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New Patient Calls Made Easy

New Patient Calls Made Easy

I get it, you are busy and your doctor wants you to acquire new patients. You also manage a barrage of other tasks and then you throw a New Patient call on the top of everything else. It feels like you will never get ahead or even meet expectations. After all, there are entire training courses on the New Patient phone call alone! I’d like to try and simplify it just a bit for you:

It all starts with the PHONE:

Ideally you are not the only person at the front desk, especially if the office has more than one hygienist. Here are a few rules of thumb to keep in mind:

  • Ask if you can put someone on hold before you do. There is nothing worse than calling an office and not getting a word in before you hear terrible on hold music. And if it’s a New Patient that didn’t get a strong referral from someone, they will hang up and move on.
  • Find out if they are a new or existing patient right away! If you are busy but there is someone you can hand the call off to, simply say “Welcome to the practice! We are looking forward to having you! I’d like to hand you off to Sally because I am helping another patient. May I put you on hold for one moment? She is sitting right here ready to take your call.” – or some version of this. Bottom line: tell them what you are doing and make then know you WANT to take their call.
  • The patient on the phone cannot see the patient in front of you! I’m sure you’ve heard this in countless webinars or consultant articles (like this one). Slow down, get your wits about you, and look the patient in the eyes, and tell them you have to take this call so you can call them back, whatever works and keeps the integrity of new patient call as well as the patient you are working with in person.


  • Get what you need and get out! Meaning, get some basic demographics. I see office’s ask if they can ask a patient over the phone if they are pregnant. Most women are going to tell you that. Before you end the call ask: “Do you have a latex allergy or is there anything else we should know before you come in?”.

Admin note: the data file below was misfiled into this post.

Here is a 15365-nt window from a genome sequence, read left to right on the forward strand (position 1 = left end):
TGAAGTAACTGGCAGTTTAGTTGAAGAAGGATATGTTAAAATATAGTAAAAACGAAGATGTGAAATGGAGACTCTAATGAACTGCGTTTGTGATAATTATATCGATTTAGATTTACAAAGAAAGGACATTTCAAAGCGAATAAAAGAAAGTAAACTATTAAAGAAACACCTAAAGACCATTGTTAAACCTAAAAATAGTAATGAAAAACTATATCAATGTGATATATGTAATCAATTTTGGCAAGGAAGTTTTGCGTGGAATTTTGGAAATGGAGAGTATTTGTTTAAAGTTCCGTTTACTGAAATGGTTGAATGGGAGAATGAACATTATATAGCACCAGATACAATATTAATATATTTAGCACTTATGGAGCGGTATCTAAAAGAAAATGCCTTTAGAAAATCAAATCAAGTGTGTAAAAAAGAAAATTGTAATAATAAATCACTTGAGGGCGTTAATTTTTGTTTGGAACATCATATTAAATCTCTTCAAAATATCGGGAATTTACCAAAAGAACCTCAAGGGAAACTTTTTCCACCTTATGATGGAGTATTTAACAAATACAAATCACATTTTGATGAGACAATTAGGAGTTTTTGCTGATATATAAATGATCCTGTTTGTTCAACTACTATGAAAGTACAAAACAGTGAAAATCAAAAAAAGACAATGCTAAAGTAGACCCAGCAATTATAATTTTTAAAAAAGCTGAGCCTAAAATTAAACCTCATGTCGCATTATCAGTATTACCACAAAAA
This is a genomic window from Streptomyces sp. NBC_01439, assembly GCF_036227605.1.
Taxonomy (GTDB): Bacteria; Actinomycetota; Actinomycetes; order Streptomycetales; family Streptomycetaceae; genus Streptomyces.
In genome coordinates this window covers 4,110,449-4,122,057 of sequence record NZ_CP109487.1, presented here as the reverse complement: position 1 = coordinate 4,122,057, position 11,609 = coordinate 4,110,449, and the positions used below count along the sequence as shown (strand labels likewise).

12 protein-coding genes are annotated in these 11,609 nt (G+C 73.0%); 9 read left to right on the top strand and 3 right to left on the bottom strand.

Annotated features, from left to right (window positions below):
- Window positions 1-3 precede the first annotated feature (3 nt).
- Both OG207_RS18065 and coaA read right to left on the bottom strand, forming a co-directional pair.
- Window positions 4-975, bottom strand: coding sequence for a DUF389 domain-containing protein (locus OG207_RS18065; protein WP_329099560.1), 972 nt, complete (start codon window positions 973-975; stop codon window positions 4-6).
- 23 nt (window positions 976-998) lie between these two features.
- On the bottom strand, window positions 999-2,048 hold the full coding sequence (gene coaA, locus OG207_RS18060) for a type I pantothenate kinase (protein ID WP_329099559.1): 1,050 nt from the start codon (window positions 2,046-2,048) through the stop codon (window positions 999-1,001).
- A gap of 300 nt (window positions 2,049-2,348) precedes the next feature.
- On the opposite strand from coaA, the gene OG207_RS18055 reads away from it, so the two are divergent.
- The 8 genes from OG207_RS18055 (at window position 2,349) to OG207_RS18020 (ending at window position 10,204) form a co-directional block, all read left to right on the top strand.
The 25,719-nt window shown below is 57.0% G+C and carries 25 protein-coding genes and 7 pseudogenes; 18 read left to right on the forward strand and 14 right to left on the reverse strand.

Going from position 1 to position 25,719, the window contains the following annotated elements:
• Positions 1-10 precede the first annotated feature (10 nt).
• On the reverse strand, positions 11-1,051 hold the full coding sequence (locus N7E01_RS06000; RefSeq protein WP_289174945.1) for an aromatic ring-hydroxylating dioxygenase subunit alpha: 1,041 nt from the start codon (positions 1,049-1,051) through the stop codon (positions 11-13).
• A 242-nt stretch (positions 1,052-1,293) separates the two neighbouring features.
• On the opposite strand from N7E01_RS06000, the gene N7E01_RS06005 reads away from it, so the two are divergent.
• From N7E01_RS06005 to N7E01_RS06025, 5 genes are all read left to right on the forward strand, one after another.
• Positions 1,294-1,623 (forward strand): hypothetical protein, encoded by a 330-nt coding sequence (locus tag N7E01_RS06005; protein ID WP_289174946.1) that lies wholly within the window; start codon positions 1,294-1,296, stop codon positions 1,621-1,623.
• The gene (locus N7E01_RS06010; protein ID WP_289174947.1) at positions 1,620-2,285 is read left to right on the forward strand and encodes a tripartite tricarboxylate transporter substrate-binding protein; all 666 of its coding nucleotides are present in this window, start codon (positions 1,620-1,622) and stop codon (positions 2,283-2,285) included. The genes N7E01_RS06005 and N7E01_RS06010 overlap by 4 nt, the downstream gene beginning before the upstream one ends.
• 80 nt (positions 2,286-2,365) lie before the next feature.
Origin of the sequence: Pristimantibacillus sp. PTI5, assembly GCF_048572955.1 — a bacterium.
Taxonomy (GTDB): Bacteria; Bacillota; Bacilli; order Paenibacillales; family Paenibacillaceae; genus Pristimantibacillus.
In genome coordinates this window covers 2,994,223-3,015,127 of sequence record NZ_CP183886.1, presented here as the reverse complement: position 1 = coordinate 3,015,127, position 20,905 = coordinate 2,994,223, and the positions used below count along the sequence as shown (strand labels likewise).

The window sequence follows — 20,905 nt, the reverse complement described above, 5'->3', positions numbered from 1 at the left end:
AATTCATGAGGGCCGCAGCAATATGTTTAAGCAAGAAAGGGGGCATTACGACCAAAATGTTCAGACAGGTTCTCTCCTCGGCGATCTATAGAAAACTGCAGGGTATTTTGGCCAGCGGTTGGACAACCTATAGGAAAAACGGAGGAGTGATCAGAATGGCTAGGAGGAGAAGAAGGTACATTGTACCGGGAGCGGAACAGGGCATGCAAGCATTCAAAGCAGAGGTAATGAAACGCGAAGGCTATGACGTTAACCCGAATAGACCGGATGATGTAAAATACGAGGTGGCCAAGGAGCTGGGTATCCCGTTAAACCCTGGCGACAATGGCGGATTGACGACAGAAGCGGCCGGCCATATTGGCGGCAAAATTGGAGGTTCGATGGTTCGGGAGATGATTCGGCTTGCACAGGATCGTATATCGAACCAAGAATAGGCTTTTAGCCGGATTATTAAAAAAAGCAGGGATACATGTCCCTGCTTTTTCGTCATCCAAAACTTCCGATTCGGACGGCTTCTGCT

Now I’m a realist and I still occasionally work in an office and answer phones. I know darn well that you will inevitably have a patient walk in that needs to be pre-med, pregnant, special needs, etc. and it would have been GREAT to know in advance, but crystal balls don’t come standard with every dental practice. When you have a New Patient call sheet and you know the front office is trained and following it, the clinical team won’t blame the front office for not getting enough info on the phone first.

Insurance and plan information:

This is actually my favorite part! This is a well-debated topic, but I believe in this insurance-driven world we live in, it’s a necessary evil. Here are some tried and true verbiage for handling this: “Do you have dental benefits you’d like to utilize for your appointment? Great, if you have time, I’d like to get that information so we can be well prepared for your appointment.” Again, get what you need and get out. I know this isn’t a perfect world we live in, so here are some scenarios to work with:

  • Patient doesn’t have card with them: “Would it be okay if I sent you an email right now and you can respond to it? We just ask to get this back 3 days prior to your appointment.” This way you’ve not only got their email, you can communicate easier with the patient.
  • Patient has no clue what their plan is: “What I can do is email you a short list of what we’ll need, and you can respond back to me when you have it. We will just need the information 3 days prior to your appointment.”

This only works if you have a good system in place of checking benefits, especially for new patients, 3-4 days prior (try using Followupthen for your own email reminder). If you haven’t heard from them Email first, text next and last resort call.

Obviously, this isn’t a complete training on New Patient calls, but I hope it helps simplify things for your office. If this still seems like an impossible task, please consider outsourcing it! There are some great companies that were created specifically to help alleviate some of the workload. You can also refer to the previous two blogs if you want to know more about outsourcing certain admin duties.

BONUS: Some of my favorite resources!

Bridget Fay Cseko, BBA, FAADOM
Revenue Cycle Coach, Speaker, Dental Admin Guru

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